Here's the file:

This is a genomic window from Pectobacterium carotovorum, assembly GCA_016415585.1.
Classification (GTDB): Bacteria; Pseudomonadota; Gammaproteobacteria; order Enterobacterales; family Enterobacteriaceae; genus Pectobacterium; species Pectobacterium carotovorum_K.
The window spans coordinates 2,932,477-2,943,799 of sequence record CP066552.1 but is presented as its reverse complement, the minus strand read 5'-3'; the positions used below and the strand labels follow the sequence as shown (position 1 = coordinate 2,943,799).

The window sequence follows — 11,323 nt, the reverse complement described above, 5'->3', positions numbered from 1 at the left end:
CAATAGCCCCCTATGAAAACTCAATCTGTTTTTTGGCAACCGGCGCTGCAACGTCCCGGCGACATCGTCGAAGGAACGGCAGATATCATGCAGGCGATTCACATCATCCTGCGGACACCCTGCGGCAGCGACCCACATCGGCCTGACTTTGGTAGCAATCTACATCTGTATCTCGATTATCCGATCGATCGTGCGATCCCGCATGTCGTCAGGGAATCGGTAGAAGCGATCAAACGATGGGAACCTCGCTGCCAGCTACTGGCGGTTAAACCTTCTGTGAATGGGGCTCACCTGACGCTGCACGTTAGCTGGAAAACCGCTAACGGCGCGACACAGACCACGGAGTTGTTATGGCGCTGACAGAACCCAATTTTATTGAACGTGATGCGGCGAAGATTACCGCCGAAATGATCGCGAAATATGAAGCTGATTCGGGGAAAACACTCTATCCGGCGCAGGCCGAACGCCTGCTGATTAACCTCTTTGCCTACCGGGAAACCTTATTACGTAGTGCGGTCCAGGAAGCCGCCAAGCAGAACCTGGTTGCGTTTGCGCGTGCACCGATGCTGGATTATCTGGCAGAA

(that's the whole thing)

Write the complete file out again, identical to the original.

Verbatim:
This is a genomic window from Pectobacterium carotovorum, assembly GCA_016415585.1.
Classification (GTDB): Bacteria; Pseudomonadota; Gammaproteobacteria; order Enterobacterales; family Enterobacteriaceae; genus Pectobacterium; species Pectobacterium carotovorum_K.
The window spans coordinates 2,932,477-2,943,799 of sequence record CP066552.1 but is presented as its reverse complement, the minus strand read 5'-3'; the positions used below and the strand labels follow the sequence as shown (position 1 = coordinate 2,943,799).

The window sequence follows — 11,323 nt, the reverse complement described above, 5'->3', positions numbered from 1 at the left end:
CAATAGCCCCCTATGAAAACTCAATCTGTTTTTTGGCAACCGGCGCTGCAACGTCCCGGCGACATCGTCGAAGGAACGGCAGATATCATGCAGGCGATTCACATCATCCTGCGGACACCCTGCGGCAGCGACCCACATCGGCCTGACTTTGGTAGCAATCTACATCTGTATCTCGATTATCCGATCGATCGTGCGATCCCGCATGTCGTCAGGGAATCGGTAGAAGCGATCAAACGATGGGAACCTCGCTGCCAGCTACTGGCGGTTAAACCTTCTGTGAATGGGGCTCACCTGACGCTGCACGTTAGCTGGAAAACCGCTAACGGCGCGACACAGACCACGGAGTTGTTATGGCGCTGACAGAACCCAATTTTATTGAACGTGATGCGGCGAAGATTACCGCCGAAATGATCGCGAAATATGAAGCTGATTCGGGGAAAACACTCTATCCGGCGCAGGCCGAACGCCTGCTGATTAACCTCTTTGCCTACCGGGAAACCTTATTACGTAGTGCGGTCCAGGAAGCCGCCAAGCAGAACCTGGTTGCGTTTGCGCGTGCACCGATGCTGGATTATCTGGCAGAA